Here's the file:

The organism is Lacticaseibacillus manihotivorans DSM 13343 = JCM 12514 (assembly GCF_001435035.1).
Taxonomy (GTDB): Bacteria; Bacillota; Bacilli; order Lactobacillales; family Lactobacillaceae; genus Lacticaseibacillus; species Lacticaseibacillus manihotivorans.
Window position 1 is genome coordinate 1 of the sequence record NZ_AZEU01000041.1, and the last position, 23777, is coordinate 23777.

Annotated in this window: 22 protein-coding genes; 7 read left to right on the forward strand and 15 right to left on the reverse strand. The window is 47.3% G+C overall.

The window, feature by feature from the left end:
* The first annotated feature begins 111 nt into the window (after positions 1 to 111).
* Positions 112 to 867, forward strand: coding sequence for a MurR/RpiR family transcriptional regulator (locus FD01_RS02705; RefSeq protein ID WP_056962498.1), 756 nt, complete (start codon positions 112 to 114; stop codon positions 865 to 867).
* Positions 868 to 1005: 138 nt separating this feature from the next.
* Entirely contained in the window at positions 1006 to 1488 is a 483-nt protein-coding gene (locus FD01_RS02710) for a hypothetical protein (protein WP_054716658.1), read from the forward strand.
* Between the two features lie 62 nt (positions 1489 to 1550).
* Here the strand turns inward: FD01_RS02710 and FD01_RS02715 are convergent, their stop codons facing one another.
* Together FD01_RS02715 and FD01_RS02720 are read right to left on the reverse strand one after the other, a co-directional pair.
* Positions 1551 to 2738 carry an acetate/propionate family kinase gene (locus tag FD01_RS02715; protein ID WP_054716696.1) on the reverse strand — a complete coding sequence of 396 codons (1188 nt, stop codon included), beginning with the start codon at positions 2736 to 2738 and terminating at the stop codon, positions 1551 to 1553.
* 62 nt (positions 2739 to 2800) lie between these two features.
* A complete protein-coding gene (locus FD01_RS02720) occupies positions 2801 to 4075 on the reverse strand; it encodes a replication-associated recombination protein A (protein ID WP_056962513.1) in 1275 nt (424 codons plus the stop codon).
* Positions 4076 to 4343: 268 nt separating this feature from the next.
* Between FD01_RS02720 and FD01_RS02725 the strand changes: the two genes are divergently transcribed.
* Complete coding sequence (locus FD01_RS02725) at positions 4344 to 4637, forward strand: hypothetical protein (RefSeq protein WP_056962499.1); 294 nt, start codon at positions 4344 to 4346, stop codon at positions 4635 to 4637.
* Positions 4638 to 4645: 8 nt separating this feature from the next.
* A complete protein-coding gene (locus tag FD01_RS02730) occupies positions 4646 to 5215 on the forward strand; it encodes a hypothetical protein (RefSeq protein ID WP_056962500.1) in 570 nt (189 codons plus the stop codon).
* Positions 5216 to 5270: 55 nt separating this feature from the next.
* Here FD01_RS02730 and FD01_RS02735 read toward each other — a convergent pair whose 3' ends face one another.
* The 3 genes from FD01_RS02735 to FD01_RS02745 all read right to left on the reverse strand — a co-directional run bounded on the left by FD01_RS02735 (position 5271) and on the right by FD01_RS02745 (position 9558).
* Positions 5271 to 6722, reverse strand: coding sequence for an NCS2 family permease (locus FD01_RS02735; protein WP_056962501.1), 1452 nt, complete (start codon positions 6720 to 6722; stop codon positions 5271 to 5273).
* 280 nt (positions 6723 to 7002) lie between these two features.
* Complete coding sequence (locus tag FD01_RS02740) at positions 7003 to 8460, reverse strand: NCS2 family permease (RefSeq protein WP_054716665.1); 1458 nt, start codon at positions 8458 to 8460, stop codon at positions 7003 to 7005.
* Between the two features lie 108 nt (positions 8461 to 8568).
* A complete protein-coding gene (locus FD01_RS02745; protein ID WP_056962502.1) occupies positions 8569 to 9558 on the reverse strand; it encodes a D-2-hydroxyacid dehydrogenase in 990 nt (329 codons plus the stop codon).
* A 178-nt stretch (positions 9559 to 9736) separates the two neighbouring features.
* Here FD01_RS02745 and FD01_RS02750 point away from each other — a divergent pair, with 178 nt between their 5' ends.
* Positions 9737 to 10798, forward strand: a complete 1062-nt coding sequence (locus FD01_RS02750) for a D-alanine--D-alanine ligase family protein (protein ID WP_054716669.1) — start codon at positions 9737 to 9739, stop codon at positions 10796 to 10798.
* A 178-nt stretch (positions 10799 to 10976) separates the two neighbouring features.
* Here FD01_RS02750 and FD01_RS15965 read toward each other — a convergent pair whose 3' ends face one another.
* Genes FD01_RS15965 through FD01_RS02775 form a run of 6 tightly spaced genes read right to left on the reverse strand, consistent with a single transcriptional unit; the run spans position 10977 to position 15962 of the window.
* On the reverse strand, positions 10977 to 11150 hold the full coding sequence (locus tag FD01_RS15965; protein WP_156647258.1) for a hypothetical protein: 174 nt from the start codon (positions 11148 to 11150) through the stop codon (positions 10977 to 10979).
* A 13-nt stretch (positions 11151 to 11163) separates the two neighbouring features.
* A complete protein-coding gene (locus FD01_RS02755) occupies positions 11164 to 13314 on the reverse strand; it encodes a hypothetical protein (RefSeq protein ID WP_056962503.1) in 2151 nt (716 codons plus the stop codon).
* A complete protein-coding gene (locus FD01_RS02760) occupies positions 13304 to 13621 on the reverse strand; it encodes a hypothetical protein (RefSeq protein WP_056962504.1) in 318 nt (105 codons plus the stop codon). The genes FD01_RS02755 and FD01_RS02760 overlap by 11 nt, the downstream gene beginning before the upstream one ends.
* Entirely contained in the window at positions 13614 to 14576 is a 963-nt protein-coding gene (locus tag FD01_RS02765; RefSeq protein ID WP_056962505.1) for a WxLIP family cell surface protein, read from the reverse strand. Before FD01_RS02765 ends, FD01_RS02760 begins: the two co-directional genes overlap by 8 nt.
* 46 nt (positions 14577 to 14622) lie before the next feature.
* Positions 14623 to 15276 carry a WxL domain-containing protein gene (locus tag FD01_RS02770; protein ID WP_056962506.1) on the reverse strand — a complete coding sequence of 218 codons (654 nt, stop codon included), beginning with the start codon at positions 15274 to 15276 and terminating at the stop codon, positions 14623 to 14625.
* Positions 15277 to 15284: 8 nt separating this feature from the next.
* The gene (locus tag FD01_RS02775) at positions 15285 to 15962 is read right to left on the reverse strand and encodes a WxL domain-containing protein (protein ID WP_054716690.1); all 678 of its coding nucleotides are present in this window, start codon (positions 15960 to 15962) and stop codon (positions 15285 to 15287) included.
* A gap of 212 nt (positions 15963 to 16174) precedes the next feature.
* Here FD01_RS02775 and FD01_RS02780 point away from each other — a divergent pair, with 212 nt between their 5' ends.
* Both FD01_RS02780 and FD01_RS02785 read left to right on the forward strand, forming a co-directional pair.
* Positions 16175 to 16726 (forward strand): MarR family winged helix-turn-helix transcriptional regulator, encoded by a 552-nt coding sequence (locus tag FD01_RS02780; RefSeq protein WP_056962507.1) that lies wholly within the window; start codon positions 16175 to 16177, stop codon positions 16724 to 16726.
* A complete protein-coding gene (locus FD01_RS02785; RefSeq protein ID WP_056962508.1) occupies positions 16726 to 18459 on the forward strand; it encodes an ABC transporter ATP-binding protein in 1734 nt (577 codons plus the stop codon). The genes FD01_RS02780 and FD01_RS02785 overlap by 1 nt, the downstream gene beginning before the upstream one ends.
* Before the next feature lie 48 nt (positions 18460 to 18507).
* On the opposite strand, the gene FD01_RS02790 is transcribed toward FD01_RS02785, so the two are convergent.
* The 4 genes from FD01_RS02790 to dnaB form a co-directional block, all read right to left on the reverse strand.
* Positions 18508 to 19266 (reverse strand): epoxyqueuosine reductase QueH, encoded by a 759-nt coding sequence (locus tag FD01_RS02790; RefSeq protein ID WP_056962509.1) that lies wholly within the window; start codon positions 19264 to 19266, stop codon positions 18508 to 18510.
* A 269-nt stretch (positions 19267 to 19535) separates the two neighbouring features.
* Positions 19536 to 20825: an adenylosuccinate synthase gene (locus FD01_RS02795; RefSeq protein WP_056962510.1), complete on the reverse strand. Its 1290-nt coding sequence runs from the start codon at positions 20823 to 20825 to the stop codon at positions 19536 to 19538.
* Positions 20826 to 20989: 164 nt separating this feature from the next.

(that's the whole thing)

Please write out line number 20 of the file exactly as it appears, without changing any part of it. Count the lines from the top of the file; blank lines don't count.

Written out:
* A complete protein-coding gene (locus tag FD01_RS02730) occupies positions 4646 to 5215 on the forward strand; it encodes a hypothetical protein (RefSeq protein ID WP_056962500.1) in 570 nt (189 codons plus the stop codon).